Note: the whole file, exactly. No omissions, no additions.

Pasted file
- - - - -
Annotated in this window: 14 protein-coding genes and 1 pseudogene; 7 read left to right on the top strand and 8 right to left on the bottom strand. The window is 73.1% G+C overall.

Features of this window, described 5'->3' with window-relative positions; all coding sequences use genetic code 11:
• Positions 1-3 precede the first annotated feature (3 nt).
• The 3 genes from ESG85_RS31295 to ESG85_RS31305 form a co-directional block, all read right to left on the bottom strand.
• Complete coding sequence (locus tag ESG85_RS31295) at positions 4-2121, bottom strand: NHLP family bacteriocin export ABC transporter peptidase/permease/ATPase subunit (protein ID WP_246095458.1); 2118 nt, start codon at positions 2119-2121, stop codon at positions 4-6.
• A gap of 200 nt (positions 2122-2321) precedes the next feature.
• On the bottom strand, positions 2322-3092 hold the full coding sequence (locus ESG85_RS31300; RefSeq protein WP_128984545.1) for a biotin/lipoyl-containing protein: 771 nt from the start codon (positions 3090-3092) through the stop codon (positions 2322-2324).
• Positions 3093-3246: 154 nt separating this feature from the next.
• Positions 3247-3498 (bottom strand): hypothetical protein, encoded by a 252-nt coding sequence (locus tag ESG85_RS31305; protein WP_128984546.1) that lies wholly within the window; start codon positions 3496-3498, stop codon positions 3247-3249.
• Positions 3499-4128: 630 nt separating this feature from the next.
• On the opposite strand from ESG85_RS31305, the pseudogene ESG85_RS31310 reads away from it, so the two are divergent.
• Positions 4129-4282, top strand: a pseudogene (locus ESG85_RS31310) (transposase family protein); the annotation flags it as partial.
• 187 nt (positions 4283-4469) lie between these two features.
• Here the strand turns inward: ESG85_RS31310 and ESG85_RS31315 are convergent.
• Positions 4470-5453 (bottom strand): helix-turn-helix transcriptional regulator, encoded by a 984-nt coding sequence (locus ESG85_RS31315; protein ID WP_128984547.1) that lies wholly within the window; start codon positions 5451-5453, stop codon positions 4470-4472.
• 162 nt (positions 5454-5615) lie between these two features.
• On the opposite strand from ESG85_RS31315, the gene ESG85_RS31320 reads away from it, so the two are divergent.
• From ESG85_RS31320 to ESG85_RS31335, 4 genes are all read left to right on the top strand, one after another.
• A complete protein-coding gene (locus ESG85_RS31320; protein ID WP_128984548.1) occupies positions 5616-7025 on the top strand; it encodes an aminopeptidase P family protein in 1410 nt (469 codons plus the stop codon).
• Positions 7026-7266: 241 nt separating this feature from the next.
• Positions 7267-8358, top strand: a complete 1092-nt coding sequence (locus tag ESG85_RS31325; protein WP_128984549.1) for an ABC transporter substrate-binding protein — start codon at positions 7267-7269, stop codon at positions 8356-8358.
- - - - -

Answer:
Annotated in this window: 14 protein-coding genes and 1 pseudogene; 7 read left to right on the top strand and 8 right to left on the bottom strand. The window is 73.1% G+C overall.

Features of this window, described 5'->3' with window-relative positions; all coding sequences use genetic code 11:
• Positions 1-3 precede the first annotated feature (3 nt).
• The 3 genes from ESG85_RS31295 to ESG85_RS31305 form a co-directional block, all read right to left on the bottom strand.
• Complete coding sequence (locus tag ESG85_RS31295) at positions 4-2121, bottom strand: NHLP family bacteriocin export ABC transporter peptidase/permease/ATPase subunit (protein ID WP_246095458.1); 2118 nt, start codon at positions 2119-2121, stop codon at positions 4-6.
• A gap of 200 nt (positions 2122-2321) precedes the next feature.
• On the bottom strand, positions 2322-3092 hold the full coding sequence (locus ESG85_RS31300; RefSeq protein WP_128984545.1) for a biotin/lipoyl-containing protein: 771 nt from the start codon (positions 3090-3092) through the stop codon (positions 2322-2324).
• Positions 3093-3246: 154 nt separating this feature from the next.
• Positions 3247-3498 (bottom strand): hypothetical protein, encoded by a 252-nt coding sequence (locus tag ESG85_RS31305; protein WP_128984546.1) that lies wholly within the window; start codon positions 3496-3498, stop codon positions 3247-3249.
• Positions 3499-4128: 630 nt separating this feature from the next.
• On the opposite strand from ESG85_RS31305, the pseudogene ESG85_RS31310 reads away from it, so the two are divergent.
• Positions 4129-4282, top strand: a pseudogene (locus ESG85_RS31310) (transposase family protein); the annotation flags it as partial.
• 187 nt (positions 4283-4469) lie between these two features.
• Here the strand turns inward: ESG85_RS31310 and ESG85_RS31315 are convergent.
• Positions 4470-5453 (bottom strand): helix-turn-helix transcriptional regulator, encoded by a 984-nt coding sequence (locus ESG85_RS31315; protein ID WP_128984547.1) that lies wholly within the window; start codon positions 5451-5453, stop codon positions 4470-4472.
• 162 nt (positions 5454-5615) lie between these two features.
• On the opposite strand from ESG85_RS31315, the gene ESG85_RS31320 reads away from it, so the two are divergent.
• From ESG85_RS31320 to ESG85_RS31335, 4 genes are all read left to right on the top strand, one after another.
• A complete protein-coding gene (locus ESG85_RS31320; protein ID WP_128984548.1) occupies positions 5616-7025 on the top strand; it encodes an aminopeptidase P family protein in 1410 nt (469 codons plus the stop codon).
• Positions 7026-7266: 241 nt separating this feature from the next.
• Positions 7267-8358, top strand: a complete 1092-nt coding sequence (locus tag ESG85_RS31325; protein WP_128984549.1) for an ABC transporter substrate-binding protein — start codon at positions 7267-7269, stop codon at positions 8356-8358.